"[I]f applicable nonbankruptcy law *** fixes a period for commencing or continuing a civil action in a court other than a bankruptcy court on a claim against the debtor, *** and such period has not expired before the date of the filing of the petition, then such period does not expire until the later of --
(1) the end of such period, including any suspension of such period occurring on or after the commencement of the case; or
(2) 30 days after notice of termination or expiration of the stay ***." 11 U.S.C. 108(c)(1994).

Under Garbe, and the applicable provisions of the Mechanics Lien Act and the Bankruptcy Act, we find that Cinaco Builders, the general contractor in the instant case, is a necessary party to defendant's suit to enforce its mechanics lien. The fact that our case involves the 30-day notice provision, rather than the two-year statute of limitations, is of no significance. The notice provision in section 34 is in the nature of a statute of limitations and was intended to force the issue on validity of claims. Krzyminski v. Dziadowiec, 296 Ill. App. 3d 710, 695 N.E.2d 1275 (1998).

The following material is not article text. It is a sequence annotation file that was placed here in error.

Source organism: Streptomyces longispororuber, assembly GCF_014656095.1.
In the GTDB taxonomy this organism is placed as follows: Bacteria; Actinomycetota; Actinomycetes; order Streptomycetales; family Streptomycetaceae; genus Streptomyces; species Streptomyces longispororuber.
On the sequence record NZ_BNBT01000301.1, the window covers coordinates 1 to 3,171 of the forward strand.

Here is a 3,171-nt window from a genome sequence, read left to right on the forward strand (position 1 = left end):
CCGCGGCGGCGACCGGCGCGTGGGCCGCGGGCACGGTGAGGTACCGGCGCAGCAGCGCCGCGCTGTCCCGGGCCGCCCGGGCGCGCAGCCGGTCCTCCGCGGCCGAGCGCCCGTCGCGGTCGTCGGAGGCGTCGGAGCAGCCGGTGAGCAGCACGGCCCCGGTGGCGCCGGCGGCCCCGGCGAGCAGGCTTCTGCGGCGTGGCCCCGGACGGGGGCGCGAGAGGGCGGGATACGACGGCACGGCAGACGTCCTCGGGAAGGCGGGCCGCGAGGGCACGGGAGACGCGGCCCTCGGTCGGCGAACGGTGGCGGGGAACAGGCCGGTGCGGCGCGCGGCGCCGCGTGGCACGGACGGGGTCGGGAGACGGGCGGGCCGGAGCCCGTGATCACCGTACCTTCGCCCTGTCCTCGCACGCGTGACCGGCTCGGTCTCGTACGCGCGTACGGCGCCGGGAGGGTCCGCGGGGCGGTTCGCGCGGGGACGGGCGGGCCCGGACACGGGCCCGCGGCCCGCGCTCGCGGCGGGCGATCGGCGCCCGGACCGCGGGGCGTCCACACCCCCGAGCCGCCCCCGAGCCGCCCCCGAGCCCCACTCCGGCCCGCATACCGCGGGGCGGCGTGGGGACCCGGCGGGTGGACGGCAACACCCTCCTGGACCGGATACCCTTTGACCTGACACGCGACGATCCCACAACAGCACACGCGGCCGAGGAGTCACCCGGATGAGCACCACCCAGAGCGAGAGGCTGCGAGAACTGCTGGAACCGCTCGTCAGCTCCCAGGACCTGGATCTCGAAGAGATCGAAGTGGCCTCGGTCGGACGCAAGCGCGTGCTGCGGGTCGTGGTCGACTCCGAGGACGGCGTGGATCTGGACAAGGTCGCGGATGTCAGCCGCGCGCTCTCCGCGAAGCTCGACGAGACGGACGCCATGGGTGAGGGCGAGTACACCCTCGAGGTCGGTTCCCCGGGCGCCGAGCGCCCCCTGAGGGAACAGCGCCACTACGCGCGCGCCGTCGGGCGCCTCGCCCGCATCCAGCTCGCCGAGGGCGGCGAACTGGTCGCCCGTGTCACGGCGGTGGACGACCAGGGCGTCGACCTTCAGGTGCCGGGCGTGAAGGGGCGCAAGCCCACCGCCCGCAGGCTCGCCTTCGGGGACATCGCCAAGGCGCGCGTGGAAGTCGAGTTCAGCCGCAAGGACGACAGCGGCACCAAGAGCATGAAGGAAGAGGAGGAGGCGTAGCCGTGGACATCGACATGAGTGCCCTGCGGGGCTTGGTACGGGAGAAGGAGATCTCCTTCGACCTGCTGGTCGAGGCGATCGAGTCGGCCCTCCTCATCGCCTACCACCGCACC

We also find that the automatic stay in bankruptcy prevented defendant from naming Cinaco Builders as a party to the mechanics lien action and that the time in which defendant was required to bring suit to enforce a mechanics lien is extended by the Bankruptcy Act. 11 U.S.C 108(c)(1994). The automatic stay provision of the Bankruptcy Act prohibits "the commencement or continuation, including the issuance or employment of process, *** of a judicial action against the debtor" once a bankruptcy petition has been filed. 11 U.S.C. 362(a)(1994). While plaintiff claims that defendant could have filed within the 30 days if it asked the bankruptcy court to remove the stay so that it could name Cinaco Builders in the mechanics lien suit, we do not believe that defendant had an obligation to seek such relief. See In re Chemisphere Partners, 90 B.R. 380 (N.D. Ill. 1988).